DOUGLAS J. CRAWFORD, Petitioner, v. COMMISSIONER OF INTERNAL REVENUE, OPINION Respondent., UNITED STATES COURT OF APPEALS FOR THE NINTH CIRCUIT, No. 00-70173, September 20, 2001
DOUGLAS J. CRAWFORD, Petitioner, v. COMMISSIONER OF INTERNAL REVENUE, OPINION Respondent.
UNITED STATES COURT OF APPEALS FOR THE NINTH CIRCUIT
September 20, 2001
Appeal from a Decision of the United States Tax Court
Norman H. Wolfe, Special Trial Judge, Presiding
Tax Ct. No. 97-14736
Submitted July 13, 2001 1
1 The panel unanimously finds this case suitable for decision without oral argument. See Fed. R. App. P. 34(a)(2).
Before: Jerome Farris, Barry G. Silverman, and Richard A. Paez, Circuit Judges.
Per Curiam Opinion
Douglas J. Crawford, Pro per, San Diego, California, petitioner-appellant.
Paula M. Junghas, Acting Assistant Attorney General, Department of Justice, Tax Division, Washington D.C., for the respondent-appellee.
Douglas Crawford appeals the Tax Court's denial of his petition for redetermination of income taxes for tax year 1991 arguing that the Special Trial Judge of the Tax Court lacked jurisdiction to decide constitutional claims and that appointment of special trial judges violates the separation of powers doctrine. We affirm.
We have jurisdiction pursuant to 26 U.S.C. ╖ 7482(a) and review United States Tax Court decisions in the same manner and to the same extent as decisions of the district court in civil bench trials. Estate of Rapp v. Comm'r ., 140 F.3d 1211, 1214-15 (9th Cir. 1998). We review the issues in this case, which are pure questions of law, de novo. Id . at 1215.
Crawford sought redetermination of 1991 income tax deficiencies in United States Tax Court. A Special Trial Judge tried the case on stipulated facts. The issues at trial were whether: (1) the Tax Court had jurisdiction to consider Craw-ford's constitutional claims, (2) assignment of the case to the Special Trial Judge violated due process, equal protection and separation of powers, (3) Crawford's 1991 unemployment compensation should be included in his 1991 gross income and (4) Crawford was liable for an addition to tax for failing to file a 1991 tax return.
The Special Trial Judge rejected all of Crawford's constitutional claims and found a deficiency for 1991. Crawford sought reconsideration and assignment of the case to another judge. The Chief Judge of the Tax Court denied both motions. The Special Trial Judge entered a final judgment and Crawford filed a timely appeal.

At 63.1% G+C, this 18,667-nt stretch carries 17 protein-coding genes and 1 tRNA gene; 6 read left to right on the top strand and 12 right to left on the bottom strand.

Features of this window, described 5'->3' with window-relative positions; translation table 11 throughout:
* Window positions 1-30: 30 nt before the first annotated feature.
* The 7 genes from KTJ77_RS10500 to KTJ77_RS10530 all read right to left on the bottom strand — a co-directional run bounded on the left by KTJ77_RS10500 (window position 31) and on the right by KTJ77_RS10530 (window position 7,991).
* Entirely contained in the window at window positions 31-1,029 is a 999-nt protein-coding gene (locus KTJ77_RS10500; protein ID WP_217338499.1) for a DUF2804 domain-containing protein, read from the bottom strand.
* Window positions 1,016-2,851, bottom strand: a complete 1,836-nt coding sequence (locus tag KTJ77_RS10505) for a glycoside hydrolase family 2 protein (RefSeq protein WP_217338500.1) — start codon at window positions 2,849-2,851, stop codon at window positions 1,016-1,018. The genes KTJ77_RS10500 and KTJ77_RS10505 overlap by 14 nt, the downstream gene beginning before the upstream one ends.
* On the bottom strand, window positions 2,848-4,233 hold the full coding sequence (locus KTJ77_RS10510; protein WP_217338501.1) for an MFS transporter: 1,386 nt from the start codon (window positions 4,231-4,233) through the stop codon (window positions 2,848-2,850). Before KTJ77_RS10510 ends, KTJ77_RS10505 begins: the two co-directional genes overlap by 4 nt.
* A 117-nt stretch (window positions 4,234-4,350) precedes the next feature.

I. Tax Court and Special Trial Judges
The Tax Court is an Article I court created by Congress with limited jurisdiction to rule on deficiencies assessed by the government on taxpayers. 26 U.S.C. ╖ 7441; Freytag v. Comm'r ., 501 U.S. 868, 888, 891 (1991); Redhouse v. Comm'r ., 728 F.2d 1249, 1253 (9th Cir. 1984). Independent of the executive and legislative branches, the Tax Court exercises judicial power in much the same way as do federal district courts. Freytag , 501 U.S. at 890-91. Tax Court decisions are not subject to review by either Congress or the President. Id . at 891. According to the Supreme Court,"[t]he Tax Court's exclusively judicial role distinguishes it from other non-Article III tribunals that perform multiple functions and provides the limit on the diffusion of appointment power that the Constitution demands." Id . at 892.
At the time the Chief Judge assigned this case to the Special Trial Judge, ╖ 7443A gave the Chief Judge the power to appoint special trial judges and assign to them"any proceeding where neither the amount of the deficiency placed in dispute (within the meaning of section 7463) nor the amount of any claimed overpayment exceeds $10,000." 2 26 U.S.C. ╖ 7443A(b)(3). Section 7443A(c) authorizes special trial judges to make decisions in proceedings "subject to such conditions and review as the court may provide." Id . ╖ 7443A(c).
2 In 1998, Congress amended ╖ 7443A to increase the amount of deficiency from $10,000 to $50,000. IRS Restructuring and Reform Act of 1998, Pub. L. 105-206, ╖ 3103(b)(1), 112 Stat. 685, 731.